Planning: Continuing with 40 Bags In 40 Days. I've been working upstairs this week, although, truth be told, I'm doing more organizing than tossing.

Enjoying: Last night's annual Oscar party at Ms. C's house. She really spoils us - so much yummy food, fun cocktails, great laughs with friends old and new, and prizes. Did you watch this year? What'd you think of Neil Patrick Harris? We were underwhelmed. Lady Gaga's tribute to "The Sound of Music" left us all a little speechless. Wow, just wow. And could John Travolta have been any more creepy?

Feeling: Lethargic. Cold does that to me even though I know I'll be warmer if I just get up and move.

Looking forward to: Miss H's 20th birthday this weekend. Which may be a bit subdued with an entire weekend of snowfall in the forecast. If March comes in like a lion, it'll go out like a lamb, right? What are you looking forward to this week?

Thursday, February 19, 2015

Lit: Uniquely Portable Magic - Alex Kava

Timing being everything, this month's book club meeting was being held on the same night author Alex Kava was speaking at our local Barnes and Noble. Five of us met there to "meet" Kava and hear her talk about her latest book, Breaking Creed. Kava is probably best known for her character Maggie O'Dell and fans will be happy to know that O'Dell appears in this book. But the star this time is Ryder Creed, who trains search-and-rescue dogs. Taking a page from author Tana French, Kava pulled Creed from an earlier novel where he played a minor role and he'll now be featured in his own series. Kava says she's just finished the edits for the second novel, Silent Creed. It was so fresh in her mind that she confessed to having a little trouble remembering the details of Breaking Creed!

When asked if anything she had ever written about had actually happened, Kava admitted that several things had, although none of the murders, thank heavens. In one book she wanted to write about a hurricane and after some research settled on the name Isaac which hadn't been used. The next hurricane season, though, the "I" hurricane was named Isaac. The scandal with Catholic priests became national news shortly after Kava had written a novel about a murderous priest.

Kava said when writing a book, she writes feverishly for weeks until she's got a book well done but is not an author who writes everyday. She prefers to write her novels out by hand but when pressed for time, she'll often end up typing out the last of a book. She said the writing feels different between the two and can even tell, when reading her own books, which chapters were written each way.

Asked about her own reading habits, Kava said she reads the work of a lot of other writers of thrillers including Lisa Gardner, James Rollins, and Erica Spindler. Like so many authors, Kava said much of her reading time is devoted to research for books which she enjoys because it allows her to learn about so many different things. For Breaking Creed, it meant learning not just about search-and-rescue dogs but dogs in general. Her current research has her learning about North Carolina and spiders.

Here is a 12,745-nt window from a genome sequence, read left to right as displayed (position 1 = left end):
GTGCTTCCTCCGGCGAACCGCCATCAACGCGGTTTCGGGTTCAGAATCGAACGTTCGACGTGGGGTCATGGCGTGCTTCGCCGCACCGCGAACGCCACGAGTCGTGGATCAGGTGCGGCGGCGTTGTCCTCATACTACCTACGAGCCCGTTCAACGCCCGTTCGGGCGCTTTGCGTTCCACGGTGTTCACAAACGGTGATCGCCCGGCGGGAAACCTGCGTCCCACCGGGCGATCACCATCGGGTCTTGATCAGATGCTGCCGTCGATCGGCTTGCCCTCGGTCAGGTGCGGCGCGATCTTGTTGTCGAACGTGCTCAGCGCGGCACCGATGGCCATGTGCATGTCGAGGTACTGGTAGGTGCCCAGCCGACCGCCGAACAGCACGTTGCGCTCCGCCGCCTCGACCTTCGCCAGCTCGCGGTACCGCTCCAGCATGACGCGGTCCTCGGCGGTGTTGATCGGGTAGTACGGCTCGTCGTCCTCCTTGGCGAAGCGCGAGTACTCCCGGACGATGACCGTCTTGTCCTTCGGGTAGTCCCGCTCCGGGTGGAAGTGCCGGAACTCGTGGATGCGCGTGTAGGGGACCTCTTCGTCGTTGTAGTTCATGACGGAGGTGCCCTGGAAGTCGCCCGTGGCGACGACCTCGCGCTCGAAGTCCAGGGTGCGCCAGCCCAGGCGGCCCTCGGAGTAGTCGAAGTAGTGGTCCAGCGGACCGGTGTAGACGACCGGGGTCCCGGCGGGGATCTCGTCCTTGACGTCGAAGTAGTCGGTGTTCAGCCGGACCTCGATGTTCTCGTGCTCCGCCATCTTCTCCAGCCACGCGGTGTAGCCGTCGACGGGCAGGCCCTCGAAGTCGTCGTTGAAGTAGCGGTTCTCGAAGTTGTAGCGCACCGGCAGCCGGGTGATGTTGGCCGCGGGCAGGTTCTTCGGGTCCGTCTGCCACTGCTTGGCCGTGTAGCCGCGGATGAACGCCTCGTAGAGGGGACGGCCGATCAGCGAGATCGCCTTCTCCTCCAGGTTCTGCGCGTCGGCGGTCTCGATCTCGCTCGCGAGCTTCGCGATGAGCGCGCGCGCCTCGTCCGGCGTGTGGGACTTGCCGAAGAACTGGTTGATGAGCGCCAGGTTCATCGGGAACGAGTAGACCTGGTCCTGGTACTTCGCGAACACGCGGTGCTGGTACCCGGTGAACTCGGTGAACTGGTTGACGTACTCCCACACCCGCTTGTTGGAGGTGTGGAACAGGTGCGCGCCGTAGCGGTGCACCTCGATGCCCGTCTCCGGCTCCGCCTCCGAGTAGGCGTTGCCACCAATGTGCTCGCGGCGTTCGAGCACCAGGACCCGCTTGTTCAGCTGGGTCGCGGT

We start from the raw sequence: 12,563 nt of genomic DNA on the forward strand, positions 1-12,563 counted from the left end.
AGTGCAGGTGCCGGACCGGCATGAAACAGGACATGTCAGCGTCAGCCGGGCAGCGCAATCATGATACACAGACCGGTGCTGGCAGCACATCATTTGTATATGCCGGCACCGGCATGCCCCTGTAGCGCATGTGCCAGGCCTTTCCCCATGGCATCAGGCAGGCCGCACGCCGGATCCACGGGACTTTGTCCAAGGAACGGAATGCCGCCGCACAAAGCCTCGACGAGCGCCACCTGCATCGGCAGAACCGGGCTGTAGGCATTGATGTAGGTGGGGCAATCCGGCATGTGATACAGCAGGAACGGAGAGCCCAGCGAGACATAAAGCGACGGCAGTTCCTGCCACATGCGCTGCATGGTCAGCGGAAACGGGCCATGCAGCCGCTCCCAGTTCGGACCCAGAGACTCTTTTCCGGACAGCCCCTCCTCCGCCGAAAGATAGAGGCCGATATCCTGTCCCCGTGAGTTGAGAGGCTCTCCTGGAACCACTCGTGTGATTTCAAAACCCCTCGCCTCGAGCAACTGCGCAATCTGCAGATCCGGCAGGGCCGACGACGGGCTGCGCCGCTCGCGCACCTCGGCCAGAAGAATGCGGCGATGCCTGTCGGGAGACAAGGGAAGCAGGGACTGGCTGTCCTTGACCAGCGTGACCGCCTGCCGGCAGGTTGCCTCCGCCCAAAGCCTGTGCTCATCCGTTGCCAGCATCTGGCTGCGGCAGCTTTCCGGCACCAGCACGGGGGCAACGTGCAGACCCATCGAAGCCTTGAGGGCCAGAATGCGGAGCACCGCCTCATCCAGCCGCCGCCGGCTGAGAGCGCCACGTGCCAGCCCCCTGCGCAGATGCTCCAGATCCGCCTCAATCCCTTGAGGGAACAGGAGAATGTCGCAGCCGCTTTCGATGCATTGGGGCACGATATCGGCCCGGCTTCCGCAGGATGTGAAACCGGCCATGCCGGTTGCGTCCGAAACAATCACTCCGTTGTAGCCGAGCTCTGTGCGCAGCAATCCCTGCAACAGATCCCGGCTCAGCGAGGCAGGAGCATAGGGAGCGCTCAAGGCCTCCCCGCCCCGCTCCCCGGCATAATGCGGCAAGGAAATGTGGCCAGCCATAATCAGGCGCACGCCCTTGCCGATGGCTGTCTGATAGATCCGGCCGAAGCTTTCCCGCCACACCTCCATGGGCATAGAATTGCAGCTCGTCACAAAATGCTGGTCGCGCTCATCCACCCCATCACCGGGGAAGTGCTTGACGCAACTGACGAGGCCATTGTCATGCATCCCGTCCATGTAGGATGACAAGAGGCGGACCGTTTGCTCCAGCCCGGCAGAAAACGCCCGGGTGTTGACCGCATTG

When teased about having a twisted mind, Kava was quick to point out that she never writes an actual murder, just writes up to the edge of it and leaves it to readers' minds to imagine the rest. She feels confident her readers will come up with something far more twisted than she could.

Omaha fans will have another chance to see Kava when she appears at the College of St. Mary's annual author luncheon in April.

Tuesday, February 17, 2015

The Last Good Paradise by Tatjana Soli

The Last Good Paradise by Tatjana Soli
Published February 2015 by St. Martin's Press
Source: my copy courtesy of the publisher and TLC Book Tours in exchange for an honest review

Publisher's Summary:
On a small, unnamed coral atoll in the South Pacific, a group of troubled dreamers must face the possibility that the hopes they’ve labored after so single-mindedly might not lead them to the happiness they feel they were promised.

Ann and Richard, an aspiring, Los Angeles power couple, are already sensing the cracks in their version of the American dream when their life unexpectedly implodes, leading them to brashly run away from home to a Robinson Crusoe idyll. Dex Cooper, lead singer of the rock band, Prospero, is facing his own slide from greatness, experimenting with artistic asceticism while accompanied by his sexy, young, and increasingly entrepreneurial muse, Wende. Loren, the French owner of the resort sauvage, has made his own Gauguin-like retreat from the world years before, only to find that the modern world has become impossible to disconnect from. Titi, descendant of Tahitian royalty, worker, and eventual inheritor of the resort, must fashion a vision of the island’s future that includes its indigenous people, while her partner, Cooked, is torn between anarchy and lust.

My Thoughts: 
In 2010, I read and loved Soli's The Lotus Eaters. So when I say I wanted to love this book, it's not just a cliche. Like that book, The Last Good Paradise brings together a large cast of characters in magnificent setting rife with historical drama.